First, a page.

Primary deuterium kinetic isotope effects prolong drug release and polymer biodegradation in a drug delivery system

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Abstract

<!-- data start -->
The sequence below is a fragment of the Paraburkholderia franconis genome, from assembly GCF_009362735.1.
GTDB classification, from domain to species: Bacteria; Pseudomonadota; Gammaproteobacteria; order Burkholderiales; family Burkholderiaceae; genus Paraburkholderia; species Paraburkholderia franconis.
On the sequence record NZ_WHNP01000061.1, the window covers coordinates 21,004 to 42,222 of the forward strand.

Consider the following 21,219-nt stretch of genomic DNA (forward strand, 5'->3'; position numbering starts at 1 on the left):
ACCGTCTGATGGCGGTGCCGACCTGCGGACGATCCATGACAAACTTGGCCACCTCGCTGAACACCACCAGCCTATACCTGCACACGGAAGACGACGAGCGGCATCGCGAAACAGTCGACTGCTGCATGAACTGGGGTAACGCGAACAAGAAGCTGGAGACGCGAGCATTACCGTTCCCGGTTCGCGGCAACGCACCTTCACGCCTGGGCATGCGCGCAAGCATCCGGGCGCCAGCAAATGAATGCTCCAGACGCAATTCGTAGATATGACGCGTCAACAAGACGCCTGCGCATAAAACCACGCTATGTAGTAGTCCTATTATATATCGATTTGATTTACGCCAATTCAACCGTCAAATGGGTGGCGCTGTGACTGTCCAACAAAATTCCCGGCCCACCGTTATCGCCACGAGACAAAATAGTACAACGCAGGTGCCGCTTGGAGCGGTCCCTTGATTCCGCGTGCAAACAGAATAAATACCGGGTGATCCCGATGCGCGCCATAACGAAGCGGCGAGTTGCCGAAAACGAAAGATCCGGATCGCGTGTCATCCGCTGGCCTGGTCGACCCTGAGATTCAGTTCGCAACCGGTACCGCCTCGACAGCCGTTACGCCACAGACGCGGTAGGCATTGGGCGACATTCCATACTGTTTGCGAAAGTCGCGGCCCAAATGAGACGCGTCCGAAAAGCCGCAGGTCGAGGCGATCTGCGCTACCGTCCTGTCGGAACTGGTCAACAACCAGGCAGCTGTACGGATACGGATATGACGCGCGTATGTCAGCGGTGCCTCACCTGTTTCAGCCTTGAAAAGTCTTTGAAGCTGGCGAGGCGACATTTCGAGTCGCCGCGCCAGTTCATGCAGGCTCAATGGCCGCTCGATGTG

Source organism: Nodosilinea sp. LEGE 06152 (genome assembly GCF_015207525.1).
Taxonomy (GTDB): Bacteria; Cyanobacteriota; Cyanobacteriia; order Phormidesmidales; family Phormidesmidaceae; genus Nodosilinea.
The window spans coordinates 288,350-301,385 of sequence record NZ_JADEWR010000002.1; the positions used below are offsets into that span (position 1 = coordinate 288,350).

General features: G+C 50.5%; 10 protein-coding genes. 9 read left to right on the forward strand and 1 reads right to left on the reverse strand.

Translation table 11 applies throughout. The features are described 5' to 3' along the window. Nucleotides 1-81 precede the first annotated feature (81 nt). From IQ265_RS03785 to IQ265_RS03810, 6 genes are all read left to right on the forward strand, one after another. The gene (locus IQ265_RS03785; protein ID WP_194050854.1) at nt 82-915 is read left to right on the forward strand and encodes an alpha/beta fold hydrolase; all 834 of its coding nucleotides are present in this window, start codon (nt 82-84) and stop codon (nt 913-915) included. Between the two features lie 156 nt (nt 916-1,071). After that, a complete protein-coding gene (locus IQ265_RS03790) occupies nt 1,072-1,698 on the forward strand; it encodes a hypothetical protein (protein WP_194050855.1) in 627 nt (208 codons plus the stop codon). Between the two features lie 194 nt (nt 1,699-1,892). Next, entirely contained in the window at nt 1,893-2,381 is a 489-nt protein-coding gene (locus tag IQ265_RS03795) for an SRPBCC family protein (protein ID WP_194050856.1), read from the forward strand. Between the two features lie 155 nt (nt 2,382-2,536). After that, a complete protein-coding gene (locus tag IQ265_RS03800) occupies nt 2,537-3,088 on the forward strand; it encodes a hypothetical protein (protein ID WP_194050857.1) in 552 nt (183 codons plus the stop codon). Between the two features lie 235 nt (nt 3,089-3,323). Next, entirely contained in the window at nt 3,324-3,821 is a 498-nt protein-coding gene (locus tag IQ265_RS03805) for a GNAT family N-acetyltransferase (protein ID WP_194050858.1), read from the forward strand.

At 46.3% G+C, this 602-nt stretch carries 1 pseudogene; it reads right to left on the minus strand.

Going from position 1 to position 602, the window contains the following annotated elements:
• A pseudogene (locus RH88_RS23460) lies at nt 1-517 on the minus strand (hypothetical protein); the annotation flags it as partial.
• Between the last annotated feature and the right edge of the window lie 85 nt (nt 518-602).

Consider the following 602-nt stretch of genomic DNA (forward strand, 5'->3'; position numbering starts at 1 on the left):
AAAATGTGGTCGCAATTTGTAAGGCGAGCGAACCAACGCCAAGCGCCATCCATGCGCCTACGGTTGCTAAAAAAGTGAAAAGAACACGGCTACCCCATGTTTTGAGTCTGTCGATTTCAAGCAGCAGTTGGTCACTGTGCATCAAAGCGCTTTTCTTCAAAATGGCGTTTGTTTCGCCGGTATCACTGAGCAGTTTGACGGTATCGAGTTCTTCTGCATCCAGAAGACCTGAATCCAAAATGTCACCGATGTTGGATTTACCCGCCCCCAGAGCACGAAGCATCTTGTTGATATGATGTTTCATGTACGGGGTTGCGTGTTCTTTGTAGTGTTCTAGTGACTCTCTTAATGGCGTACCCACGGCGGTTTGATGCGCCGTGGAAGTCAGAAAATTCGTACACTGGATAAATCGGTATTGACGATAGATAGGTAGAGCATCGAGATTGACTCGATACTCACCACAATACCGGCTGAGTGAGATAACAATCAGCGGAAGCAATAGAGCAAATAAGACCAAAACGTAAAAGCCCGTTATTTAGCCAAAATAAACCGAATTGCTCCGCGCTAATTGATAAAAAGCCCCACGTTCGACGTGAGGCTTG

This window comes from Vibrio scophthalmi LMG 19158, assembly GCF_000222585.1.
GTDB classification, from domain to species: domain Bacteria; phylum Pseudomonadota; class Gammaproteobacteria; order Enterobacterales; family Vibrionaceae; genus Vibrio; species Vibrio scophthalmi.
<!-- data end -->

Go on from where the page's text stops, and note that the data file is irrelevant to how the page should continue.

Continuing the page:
We have developed a chemically-controlled drug delivery system in which a drug is covalently attached via a carbamate to hydrogel microspheres using a β-eliminative linker; rate-determining proton removal from a C-H bond adjacent to an electron withdrawing group results in a β-elimination to cleave the carbamate and release the drug. After subcutaneous injection of the hydrogel-drug conjugate, the drug is slowly released into the systemic circulation and acquires an elimination t1/2,β that matches the t1/2 of linker cleavage. A similar β-eliminative linker with a slower cleavage rate is installed into crosslinks of the polymer to trigger gel degradation after drug release. We have now prepared β-eliminative linkers that contain deuterium in place of the hydrogen whose removal initiates cleavage. In vitro model systems of drug release and degelation show large primary deuterium kinetic isotope effects of kH/kD˜2.5 to 3.5. Using a deuterated linker to attach the peptide octreotide to hydrogel-microspheres, the in vivo t1/2,β of the drug was increased from ˜1.5 to 4.5weeks in the rat. Similarly, the in vivo time to biodegradation of hydrogels with deuterium-containing crosslinks could be extended ˜2.5-fold compared to hydrogen-containing counterparts. Thus, the use of primary deuterium kinetic isotope effects in a single platform technology can control rates of β-elimination reactions in drug release and polymer biodegradation rates.

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